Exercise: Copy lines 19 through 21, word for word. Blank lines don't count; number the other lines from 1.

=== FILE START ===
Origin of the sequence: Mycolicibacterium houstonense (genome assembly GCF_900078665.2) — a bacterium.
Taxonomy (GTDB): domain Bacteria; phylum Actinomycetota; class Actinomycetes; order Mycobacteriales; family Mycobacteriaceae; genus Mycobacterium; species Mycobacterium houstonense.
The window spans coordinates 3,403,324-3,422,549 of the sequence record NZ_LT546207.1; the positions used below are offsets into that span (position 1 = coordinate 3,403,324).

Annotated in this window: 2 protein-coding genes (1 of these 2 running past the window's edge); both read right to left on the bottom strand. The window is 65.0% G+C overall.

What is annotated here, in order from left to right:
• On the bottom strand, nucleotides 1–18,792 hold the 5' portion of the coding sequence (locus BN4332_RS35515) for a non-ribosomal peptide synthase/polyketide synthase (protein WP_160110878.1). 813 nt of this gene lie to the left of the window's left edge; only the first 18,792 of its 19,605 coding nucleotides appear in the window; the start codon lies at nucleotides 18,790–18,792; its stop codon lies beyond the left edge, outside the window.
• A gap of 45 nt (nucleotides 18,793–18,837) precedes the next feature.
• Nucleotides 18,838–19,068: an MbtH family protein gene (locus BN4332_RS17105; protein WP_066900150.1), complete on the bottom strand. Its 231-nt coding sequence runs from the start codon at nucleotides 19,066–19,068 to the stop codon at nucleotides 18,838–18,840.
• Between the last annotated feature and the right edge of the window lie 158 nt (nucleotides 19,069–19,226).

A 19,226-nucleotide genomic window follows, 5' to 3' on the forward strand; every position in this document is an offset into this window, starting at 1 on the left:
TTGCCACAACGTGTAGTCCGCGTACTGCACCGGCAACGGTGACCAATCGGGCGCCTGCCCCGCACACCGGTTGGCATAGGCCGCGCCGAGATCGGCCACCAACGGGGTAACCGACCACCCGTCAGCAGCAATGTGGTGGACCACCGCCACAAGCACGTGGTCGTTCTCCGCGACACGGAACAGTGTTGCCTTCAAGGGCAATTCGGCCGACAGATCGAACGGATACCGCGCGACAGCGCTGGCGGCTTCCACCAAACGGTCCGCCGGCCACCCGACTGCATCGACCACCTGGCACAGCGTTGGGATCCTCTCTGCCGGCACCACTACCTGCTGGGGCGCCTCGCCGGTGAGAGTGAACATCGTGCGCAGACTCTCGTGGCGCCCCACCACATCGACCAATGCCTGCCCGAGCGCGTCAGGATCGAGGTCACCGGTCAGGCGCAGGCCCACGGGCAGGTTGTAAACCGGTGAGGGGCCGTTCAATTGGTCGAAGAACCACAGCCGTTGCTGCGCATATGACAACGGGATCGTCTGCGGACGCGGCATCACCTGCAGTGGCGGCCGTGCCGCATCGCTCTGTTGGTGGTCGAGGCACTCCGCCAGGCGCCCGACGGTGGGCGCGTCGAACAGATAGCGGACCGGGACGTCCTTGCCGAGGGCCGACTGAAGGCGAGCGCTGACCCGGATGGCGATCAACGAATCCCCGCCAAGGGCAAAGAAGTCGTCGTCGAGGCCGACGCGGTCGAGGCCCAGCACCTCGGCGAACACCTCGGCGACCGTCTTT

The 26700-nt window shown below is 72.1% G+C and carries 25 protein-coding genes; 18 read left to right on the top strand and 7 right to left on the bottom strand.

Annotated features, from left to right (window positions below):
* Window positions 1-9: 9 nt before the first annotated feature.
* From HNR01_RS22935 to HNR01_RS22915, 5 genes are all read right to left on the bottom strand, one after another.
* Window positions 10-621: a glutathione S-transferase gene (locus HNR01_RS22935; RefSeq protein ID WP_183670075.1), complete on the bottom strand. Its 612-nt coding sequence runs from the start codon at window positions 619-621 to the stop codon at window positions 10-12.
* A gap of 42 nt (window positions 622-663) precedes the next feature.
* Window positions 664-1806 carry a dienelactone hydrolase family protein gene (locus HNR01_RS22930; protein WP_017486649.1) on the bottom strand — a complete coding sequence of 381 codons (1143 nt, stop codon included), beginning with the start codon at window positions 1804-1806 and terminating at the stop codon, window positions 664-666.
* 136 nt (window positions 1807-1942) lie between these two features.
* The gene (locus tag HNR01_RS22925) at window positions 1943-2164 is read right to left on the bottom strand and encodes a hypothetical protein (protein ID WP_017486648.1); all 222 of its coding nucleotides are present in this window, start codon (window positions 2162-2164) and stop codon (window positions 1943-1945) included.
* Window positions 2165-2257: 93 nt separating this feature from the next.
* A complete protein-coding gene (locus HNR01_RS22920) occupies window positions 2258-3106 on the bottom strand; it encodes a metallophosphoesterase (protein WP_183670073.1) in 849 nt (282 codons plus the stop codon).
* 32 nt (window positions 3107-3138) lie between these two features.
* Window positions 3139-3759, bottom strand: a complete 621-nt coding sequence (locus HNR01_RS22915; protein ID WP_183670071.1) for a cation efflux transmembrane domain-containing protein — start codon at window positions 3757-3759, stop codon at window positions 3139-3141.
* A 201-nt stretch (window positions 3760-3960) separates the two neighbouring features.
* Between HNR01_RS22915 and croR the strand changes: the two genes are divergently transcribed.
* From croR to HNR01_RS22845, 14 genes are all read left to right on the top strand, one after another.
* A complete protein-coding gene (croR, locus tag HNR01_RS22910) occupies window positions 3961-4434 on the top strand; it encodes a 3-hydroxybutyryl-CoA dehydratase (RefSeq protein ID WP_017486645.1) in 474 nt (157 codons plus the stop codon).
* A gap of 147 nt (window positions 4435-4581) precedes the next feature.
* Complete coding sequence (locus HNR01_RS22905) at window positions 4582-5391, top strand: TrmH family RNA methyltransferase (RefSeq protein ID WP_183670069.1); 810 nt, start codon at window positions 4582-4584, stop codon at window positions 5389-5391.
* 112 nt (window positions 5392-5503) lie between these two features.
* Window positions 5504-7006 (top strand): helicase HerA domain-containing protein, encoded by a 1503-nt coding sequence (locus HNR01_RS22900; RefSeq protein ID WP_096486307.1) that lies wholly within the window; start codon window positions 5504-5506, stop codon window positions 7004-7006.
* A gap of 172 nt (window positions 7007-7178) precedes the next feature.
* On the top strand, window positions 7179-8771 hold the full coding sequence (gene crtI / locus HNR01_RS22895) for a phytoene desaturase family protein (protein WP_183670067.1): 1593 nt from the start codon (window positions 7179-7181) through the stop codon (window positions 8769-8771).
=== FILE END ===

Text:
* 136 nt (window positions 1807-1942) lie between these two features.
* The gene (locus tag HNR01_RS22925) at window positions 1943-2164 is read right to left on the bottom strand and encodes a hypothetical protein (protein ID WP_017486648.1); all 222 of its coding nucleotides are present in this window, start codon (window positions 2162-2164) and stop codon (window positions 1943-1945) included.
* Window positions 2165-2257: 93 nt separating this feature from the next.